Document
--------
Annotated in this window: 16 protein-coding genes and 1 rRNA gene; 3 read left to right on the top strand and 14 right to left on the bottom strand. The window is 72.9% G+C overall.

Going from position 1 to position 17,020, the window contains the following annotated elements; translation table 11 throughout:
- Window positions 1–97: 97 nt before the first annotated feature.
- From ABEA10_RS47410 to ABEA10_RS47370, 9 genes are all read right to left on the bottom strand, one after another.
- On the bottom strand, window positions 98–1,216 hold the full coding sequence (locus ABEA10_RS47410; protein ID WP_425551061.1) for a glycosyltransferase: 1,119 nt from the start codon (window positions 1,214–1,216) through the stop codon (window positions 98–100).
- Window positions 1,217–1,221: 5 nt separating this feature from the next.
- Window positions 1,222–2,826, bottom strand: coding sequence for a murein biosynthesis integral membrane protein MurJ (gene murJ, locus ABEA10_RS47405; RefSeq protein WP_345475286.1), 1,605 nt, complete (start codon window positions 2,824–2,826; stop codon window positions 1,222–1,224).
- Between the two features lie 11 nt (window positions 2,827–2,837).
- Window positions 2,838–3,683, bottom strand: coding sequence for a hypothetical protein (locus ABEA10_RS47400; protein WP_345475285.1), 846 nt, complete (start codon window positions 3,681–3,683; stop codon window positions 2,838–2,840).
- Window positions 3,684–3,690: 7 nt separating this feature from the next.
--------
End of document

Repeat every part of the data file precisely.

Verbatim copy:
Annotated in this window: 16 protein-coding genes and 1 rRNA gene; 3 read left to right on the top strand and 14 right to left on the bottom strand. The window is 72.9% G+C overall.

Going from position 1 to position 17,020, the window contains the following annotated elements; translation table 11 throughout:
- Window positions 1–97: 97 nt before the first annotated feature.
- From ABEA10_RS47410 to ABEA10_RS47370, 9 genes are all read right to left on the bottom strand, one after another.
- On the bottom strand, window positions 98–1,216 hold the full coding sequence (locus ABEA10_RS47410; protein ID WP_425551061.1) for a glycosyltransferase: 1,119 nt from the start codon (window positions 1,214–1,216) through the stop codon (window positions 98–100).
- Window positions 1,217–1,221: 5 nt separating this feature from the next.
- Window positions 1,222–2,826, bottom strand: coding sequence for a murein biosynthesis integral membrane protein MurJ (gene murJ, locus ABEA10_RS47405; RefSeq protein WP_345475286.1), 1,605 nt, complete (start codon window positions 2,824–2,826; stop codon window positions 1,222–1,224).
- Between the two features lie 11 nt (window positions 2,827–2,837).
- Window positions 2,838–3,683, bottom strand: coding sequence for a hypothetical protein (locus ABEA10_RS47400; protein WP_345475285.1), 846 nt, complete (start codon window positions 3,681–3,683; stop codon window positions 2,838–2,840).
- Window positions 3,684–3,690: 7 nt separating this feature from the next.